CIA Review

Office of Curriculum, Instruction and Assessment

Edition 8 January 8, 2016

Spotlight on Strategies

Paper Chat

Paper Chat is a cooperative teaching and learning strategy that empowers students to take part in group activities. It is a helpful strategy to use when there are broad essential questions that require deep discussion and you want everyone in the room to be involved without judgment. The Paper Chat strategy helps students develop critical thinking and communication skills, in addition to developing patience and respect.

This strategy is an effective way to facilitate a group discussion about the content:
  • What new ideas did they consider?
  • What do you think their answer is to the original question?
  • Did the discussion prompt new questions?

It is also effective for helping students move from a superficial level of understanding to a much deeper level of thinking and responding to questions.

Watch the video below to see the strategy in action or follow the instructions on this PDF.

Paper Chat
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Productive Student Discussions

Productive discussions do not just happen. Teachers need to guide students in practicing new ways of talking, reasoning and collaborating with one another. Many students are unaccustomed to explaining their ideas in detail and in depth with evidence. Many are not accustomed to listening carefully, with interest and respect, to the thinking of their peers.

Follow these four goals to improve academic productive discussion in your classroom.

Individual Students Share, Expand and Clarify Their Own Thinking

  • Time to think - allow partner talk, writing as think time, increase wait time
  • Say more - "Can you say more about that?" "What do you mean by that?" "Can you give an example?"
  • So are you saying... - "So let me see if I've got what you're saying. Are you saying...?"

Students Listen Carefully to One Another

  • Who can rephrase or repeat? "Who can repeat what Dave just said or put it into their own words?"

Students Deepen Their Reasoning

  • Asking for evidence or reasoning - "Why do you think that?" "What's your evidence?" "How did you arrive at that conclusion?" "Is there anything in the text that made you think that?"
  • Challenge or Counterexample - "Does it always work that way?" "How does that idea square with Tony's example?" "What if it had been an acute angle instead?"

Students Think With Others

  • Agree/disagree - "Do you agree or disagree and why?" "Are you saying the same thing as Heather or something different and if it's different, how is it different?" "What do people think about what Scott said?" "Does anyone want to respond to that idea?"
  • Add on - "Who can add onto the idea that Joe is building?" "Can anyone take that suggestion and push it a little further?"
  • Explaining what someone else means - "Who can explain what Amanda means when she says that?" Who thinks they could explain in their words why Kimber came up with that answer?" "Why do you think Cindy said that?"

Source: Michaels, Sarah, and Cathy O'Connor. "Talk Science Primer." The Inquiry Project (2012). TERC. Web. 1 Dec. 2015.

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Grade Assignments With Flubaroo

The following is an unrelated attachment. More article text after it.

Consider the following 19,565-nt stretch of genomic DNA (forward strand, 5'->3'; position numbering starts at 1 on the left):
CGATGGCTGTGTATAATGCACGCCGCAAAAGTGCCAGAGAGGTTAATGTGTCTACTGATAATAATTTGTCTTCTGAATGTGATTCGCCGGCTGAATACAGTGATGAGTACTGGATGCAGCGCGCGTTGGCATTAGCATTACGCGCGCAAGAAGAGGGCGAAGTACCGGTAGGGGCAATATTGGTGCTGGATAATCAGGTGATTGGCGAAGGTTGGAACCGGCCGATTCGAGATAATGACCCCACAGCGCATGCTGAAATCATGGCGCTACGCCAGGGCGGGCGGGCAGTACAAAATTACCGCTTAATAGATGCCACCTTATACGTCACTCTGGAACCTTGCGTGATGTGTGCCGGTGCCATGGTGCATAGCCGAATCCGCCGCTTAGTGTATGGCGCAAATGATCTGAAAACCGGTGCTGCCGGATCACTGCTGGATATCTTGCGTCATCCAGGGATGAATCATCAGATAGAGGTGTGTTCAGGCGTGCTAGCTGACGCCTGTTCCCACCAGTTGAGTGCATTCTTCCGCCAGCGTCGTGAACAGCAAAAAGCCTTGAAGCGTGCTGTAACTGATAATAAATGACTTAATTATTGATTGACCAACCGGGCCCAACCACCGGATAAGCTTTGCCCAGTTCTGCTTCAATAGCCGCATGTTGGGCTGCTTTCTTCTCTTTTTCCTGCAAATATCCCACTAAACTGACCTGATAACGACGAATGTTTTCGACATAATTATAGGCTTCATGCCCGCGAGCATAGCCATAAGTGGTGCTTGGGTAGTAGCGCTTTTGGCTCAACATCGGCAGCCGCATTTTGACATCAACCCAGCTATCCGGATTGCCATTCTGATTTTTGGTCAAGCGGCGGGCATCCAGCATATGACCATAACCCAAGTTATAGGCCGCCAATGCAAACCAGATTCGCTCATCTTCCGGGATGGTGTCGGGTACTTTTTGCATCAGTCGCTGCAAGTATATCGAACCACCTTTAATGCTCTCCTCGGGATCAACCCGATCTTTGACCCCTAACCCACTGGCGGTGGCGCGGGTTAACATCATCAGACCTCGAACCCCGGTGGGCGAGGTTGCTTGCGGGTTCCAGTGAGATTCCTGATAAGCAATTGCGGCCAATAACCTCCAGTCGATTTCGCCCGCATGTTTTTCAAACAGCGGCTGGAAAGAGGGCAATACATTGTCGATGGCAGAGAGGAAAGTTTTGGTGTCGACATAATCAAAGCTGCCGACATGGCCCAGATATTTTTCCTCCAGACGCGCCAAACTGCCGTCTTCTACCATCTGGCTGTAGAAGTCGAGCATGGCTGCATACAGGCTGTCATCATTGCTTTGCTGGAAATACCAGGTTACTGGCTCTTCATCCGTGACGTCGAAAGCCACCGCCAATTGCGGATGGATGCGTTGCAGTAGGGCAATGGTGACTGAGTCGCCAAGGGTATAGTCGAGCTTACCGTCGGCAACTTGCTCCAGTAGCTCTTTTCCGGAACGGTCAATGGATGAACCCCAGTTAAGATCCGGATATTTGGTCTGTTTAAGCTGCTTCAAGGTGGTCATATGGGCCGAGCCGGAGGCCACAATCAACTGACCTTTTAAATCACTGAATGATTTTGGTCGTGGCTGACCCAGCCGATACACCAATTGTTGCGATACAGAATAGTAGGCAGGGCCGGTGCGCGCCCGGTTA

Flubaroo is a Google Sheets Add-on for grading quizzes developed and distributed through Google Forms. Flubaroo enables you to to grade all of your students' quiz responses at once with just a few clicks. For quite a while Flubaroo has allowed you to email grades and answer keys to students after you complete the grading process. Now you can also share grades, your students' answers, and the answer key with them through Google Drive.

When you share grades and answer keys through Google Drive, Flubaroo will create a folder in your Drive in which you will be able to see all of your students' answers and grades. Students will receive individualized documents that contain their responses, their grades, and the answer key (you can choose to disable sharing the answer key). Click here to learn more about how to share grades from Flubaroo.
Rubik's Cube: A question, waiting to be answered

Screencasting - Where Do I Start?

Screencasting is when you record a video of your computer screen, oftentimes for teaching or sharing ideas. Common examples of screencasts are onscreen tutorials, video lessons, or slideshare presentations. A major benefit of screencasting is that the viewer can watch the screencast at a time when it’s best for them, because learning doesn’t always take place in an academic setting. Additionally, the viewer can absorb the information at their own pace by pausing and rewatching portions. Screencasts add a personal touch in ways that other methods simply cannot.

I have had several teachers ask how to record a lesson off of the their computer screen for students to view at home or as a way to start a collection of video lessons for students to access at anytime. Are students asking how they can earn a 4 on a learning goal? Have them create a screencast of the content!

There are many free and paid options out there, but I found a very good tutorial that demonstrates three free products that allow you to screencast fairly easily. Click this link to view the tutorial.

Once you create screencasts, the question is where should you store them for students to access. If you are using Google Classroom, you can upload your screencasts to YouTube and then drop into your classroom as an assignment or announcement. You could also drop the videos into a Google folder that you have shared with your students.